Tension looms as Egyptians start anti-govt. march

Sun Jun 30, 2013 09:00:12

Egyptians have begun mass anti-government rallies on the anniversary of President Mohamed Morsi’s turbulent first year in office as his opponents have expressed their determination to oust Egypt’s new “Pharaoh.”

Posters calling on people to join the protests against Morsi’s rule have sprung up around Cairo, plastered on walls and stuck on car windows along with "June 30" graffiti daubed along streets, AFP reported.

The week leading up to the showdown has already seen eight people killed, including an American, and scores more injured as protesters from both sides took to the streets.

Morsi, a senior Muslim Brotherhood leader, is Egypt's first president elected in a free vote, catapulted to power by the 2011 uprising that ended three decades of dictatorial rule.

His opponents, who have been massing outside the presidential palace and in Cairo's Tahrir Square, accuse Morsi of betraying the revolution by concentrating power in the ruling party’s hands.

In the run-up to the anti-Morsi rallies, thousands of his supporters gathered in Cairo's Nasr City neighborhoods to listen to fiery speeches urging them to defend the president's legitimacy.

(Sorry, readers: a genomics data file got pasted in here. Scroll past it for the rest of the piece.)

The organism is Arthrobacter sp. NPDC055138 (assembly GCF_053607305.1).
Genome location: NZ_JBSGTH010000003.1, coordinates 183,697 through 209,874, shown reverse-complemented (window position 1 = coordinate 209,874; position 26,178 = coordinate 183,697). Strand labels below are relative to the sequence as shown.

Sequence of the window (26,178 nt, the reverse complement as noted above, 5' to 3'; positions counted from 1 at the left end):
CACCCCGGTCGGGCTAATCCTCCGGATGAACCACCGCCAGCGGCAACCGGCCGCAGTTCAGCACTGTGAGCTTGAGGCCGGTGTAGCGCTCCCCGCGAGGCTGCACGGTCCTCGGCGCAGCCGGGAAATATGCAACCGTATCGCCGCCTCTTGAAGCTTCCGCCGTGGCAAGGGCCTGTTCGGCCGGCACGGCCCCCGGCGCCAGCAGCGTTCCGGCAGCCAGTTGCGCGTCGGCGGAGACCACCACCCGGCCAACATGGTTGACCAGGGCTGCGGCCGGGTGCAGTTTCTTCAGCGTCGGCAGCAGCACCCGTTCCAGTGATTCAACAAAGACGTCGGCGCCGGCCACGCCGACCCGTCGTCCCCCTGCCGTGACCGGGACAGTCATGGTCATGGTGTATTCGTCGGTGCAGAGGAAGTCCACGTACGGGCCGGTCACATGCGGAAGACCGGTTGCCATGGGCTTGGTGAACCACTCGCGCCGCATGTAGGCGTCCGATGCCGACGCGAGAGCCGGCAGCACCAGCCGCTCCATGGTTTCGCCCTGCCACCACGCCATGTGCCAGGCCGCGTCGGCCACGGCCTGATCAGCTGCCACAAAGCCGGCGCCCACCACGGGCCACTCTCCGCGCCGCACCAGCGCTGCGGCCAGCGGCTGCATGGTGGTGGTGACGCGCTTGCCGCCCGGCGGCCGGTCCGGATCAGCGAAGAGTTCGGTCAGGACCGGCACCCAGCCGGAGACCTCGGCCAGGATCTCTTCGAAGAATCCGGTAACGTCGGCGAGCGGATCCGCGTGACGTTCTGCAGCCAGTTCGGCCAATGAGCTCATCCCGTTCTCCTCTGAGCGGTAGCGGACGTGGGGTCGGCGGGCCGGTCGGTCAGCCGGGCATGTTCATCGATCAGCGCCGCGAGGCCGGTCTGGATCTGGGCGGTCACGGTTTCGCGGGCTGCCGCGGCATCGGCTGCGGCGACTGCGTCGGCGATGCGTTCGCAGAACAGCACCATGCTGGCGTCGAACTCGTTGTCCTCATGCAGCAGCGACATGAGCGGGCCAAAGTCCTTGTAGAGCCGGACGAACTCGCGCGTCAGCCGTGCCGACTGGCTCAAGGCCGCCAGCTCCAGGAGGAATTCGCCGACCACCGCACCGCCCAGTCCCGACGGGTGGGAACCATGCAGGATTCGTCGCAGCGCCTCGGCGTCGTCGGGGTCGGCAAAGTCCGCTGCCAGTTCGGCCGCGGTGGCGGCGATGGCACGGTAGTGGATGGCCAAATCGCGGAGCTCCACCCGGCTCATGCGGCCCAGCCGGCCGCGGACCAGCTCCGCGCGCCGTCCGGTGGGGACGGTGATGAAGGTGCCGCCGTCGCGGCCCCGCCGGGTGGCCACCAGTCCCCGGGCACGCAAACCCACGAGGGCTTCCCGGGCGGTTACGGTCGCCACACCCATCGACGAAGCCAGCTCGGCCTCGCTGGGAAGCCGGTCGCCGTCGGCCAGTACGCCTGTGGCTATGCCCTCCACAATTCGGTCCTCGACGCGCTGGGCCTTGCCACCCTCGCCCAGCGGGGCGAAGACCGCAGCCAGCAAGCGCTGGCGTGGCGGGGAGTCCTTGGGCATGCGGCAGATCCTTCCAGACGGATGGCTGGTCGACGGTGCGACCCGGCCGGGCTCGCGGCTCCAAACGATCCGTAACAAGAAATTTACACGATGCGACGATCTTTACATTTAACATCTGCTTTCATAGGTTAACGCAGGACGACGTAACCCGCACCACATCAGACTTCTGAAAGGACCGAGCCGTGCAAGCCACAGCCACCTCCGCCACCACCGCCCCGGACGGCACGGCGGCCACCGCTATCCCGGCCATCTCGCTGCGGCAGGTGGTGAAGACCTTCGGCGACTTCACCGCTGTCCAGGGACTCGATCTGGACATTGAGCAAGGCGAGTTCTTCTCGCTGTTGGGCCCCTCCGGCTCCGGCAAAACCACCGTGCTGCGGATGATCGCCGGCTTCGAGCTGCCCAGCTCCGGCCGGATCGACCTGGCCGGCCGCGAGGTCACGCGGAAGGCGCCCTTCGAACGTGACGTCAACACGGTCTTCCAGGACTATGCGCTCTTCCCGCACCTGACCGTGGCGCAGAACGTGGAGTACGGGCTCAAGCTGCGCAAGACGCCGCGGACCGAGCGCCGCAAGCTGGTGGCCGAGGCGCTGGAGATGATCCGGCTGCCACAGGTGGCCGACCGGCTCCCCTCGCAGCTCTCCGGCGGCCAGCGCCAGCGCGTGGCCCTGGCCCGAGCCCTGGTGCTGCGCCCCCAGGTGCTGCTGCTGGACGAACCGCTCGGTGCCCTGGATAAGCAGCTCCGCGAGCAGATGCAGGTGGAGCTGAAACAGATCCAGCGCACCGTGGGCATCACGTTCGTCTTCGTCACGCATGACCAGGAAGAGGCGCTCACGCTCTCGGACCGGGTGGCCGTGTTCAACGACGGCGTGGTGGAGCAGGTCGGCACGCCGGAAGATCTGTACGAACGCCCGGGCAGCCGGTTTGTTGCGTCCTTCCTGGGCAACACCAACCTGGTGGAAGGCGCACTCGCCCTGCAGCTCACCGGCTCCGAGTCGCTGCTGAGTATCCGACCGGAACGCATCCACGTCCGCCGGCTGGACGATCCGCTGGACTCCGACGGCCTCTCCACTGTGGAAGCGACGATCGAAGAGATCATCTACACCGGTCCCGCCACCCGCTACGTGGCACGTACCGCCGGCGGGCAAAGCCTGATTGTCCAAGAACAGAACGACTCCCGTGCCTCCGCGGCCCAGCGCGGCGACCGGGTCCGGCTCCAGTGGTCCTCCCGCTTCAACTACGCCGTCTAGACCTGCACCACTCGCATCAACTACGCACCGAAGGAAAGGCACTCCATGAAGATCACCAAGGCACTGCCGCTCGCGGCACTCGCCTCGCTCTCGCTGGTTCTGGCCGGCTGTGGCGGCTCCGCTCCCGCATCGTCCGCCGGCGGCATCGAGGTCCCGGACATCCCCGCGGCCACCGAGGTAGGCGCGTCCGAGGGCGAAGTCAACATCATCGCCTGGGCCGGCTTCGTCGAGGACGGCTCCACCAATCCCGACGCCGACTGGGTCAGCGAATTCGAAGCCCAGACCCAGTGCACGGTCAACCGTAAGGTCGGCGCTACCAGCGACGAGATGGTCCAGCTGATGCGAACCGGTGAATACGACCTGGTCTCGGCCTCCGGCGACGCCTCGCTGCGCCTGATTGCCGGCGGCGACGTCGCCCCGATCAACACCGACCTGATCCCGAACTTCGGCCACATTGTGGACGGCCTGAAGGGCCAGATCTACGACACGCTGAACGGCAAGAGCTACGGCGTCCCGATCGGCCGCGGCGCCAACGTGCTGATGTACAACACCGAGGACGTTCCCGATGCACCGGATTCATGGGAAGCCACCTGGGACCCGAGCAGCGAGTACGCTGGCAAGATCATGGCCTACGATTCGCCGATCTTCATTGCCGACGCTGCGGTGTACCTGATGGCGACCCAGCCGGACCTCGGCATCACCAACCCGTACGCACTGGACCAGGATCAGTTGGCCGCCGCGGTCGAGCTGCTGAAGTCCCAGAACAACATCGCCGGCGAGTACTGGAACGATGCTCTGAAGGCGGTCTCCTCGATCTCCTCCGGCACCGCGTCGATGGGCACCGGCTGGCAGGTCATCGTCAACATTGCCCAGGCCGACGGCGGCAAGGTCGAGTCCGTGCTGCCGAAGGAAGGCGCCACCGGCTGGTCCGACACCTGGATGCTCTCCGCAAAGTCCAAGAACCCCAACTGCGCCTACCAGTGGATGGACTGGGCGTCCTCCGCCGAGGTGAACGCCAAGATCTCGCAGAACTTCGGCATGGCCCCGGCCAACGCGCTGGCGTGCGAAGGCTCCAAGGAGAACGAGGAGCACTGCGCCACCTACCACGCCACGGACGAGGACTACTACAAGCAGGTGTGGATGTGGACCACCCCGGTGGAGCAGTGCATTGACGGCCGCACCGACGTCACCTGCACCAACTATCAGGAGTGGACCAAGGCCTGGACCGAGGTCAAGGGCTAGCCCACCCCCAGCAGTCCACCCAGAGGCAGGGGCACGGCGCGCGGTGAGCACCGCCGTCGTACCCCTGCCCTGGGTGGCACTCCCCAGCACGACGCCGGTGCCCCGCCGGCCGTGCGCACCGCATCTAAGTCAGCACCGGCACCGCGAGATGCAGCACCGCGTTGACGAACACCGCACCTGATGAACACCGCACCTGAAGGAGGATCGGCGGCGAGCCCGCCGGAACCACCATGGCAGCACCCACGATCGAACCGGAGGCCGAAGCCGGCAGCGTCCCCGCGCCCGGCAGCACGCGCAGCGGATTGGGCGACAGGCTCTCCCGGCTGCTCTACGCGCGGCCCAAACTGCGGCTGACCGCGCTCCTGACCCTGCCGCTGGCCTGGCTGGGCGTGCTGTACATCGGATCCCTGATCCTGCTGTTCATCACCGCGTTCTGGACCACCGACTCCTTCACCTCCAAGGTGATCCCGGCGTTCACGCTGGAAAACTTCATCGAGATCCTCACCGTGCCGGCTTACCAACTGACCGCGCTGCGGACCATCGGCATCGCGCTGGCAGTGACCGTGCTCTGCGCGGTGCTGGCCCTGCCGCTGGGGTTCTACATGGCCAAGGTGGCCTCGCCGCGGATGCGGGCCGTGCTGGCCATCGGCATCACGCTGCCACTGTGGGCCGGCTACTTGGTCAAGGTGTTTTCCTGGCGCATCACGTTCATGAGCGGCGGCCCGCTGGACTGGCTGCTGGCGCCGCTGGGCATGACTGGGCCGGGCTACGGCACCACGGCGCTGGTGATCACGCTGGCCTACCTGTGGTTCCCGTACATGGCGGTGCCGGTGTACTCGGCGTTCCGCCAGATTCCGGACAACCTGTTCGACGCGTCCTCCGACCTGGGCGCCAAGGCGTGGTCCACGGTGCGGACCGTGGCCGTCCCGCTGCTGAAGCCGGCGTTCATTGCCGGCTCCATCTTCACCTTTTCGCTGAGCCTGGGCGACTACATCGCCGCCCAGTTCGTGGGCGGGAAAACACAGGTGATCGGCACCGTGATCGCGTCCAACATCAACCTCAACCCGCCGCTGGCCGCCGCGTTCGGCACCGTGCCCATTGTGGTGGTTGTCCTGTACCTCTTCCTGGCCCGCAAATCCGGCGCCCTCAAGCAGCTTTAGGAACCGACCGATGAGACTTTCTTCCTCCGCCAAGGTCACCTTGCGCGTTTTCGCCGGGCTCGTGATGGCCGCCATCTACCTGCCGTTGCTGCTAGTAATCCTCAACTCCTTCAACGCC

Morsi's Freedom and Justice Party, the political arm of the Muslim Brotherhood, called for a "general mobilization" in support of the president who has said he wants to stay the course until the end of his term in June 2016.

But leading opposition figure, Nobel laureate Mohamed ElBaradei, urged the president "to listen to the people" and step aside.

The fervent displays of emotion from both camps highlight the deep divisions in the Arab world's most populous country.

The army, which led a tumultuous transition after the revolution that ousted dictator Hosni Mubarak, has warned it will intervene if there is major unrest.

Since taking office, Morsi has battled with the judiciary, the media and the police. The economy has taken a tumble, investment has dried up, inflation soared and the vital tourism industry has been battered.

Egyptians have been stocking up on food and withdrawing cash in anticipation of Sunday's rallies and, adding to the tension, fuel shortages have caused very long queues outside petrol stations, bringing some parts of the capital to a standstill.

On Saturday at least eight deputies also resigned from the Shura Council in support of the people.

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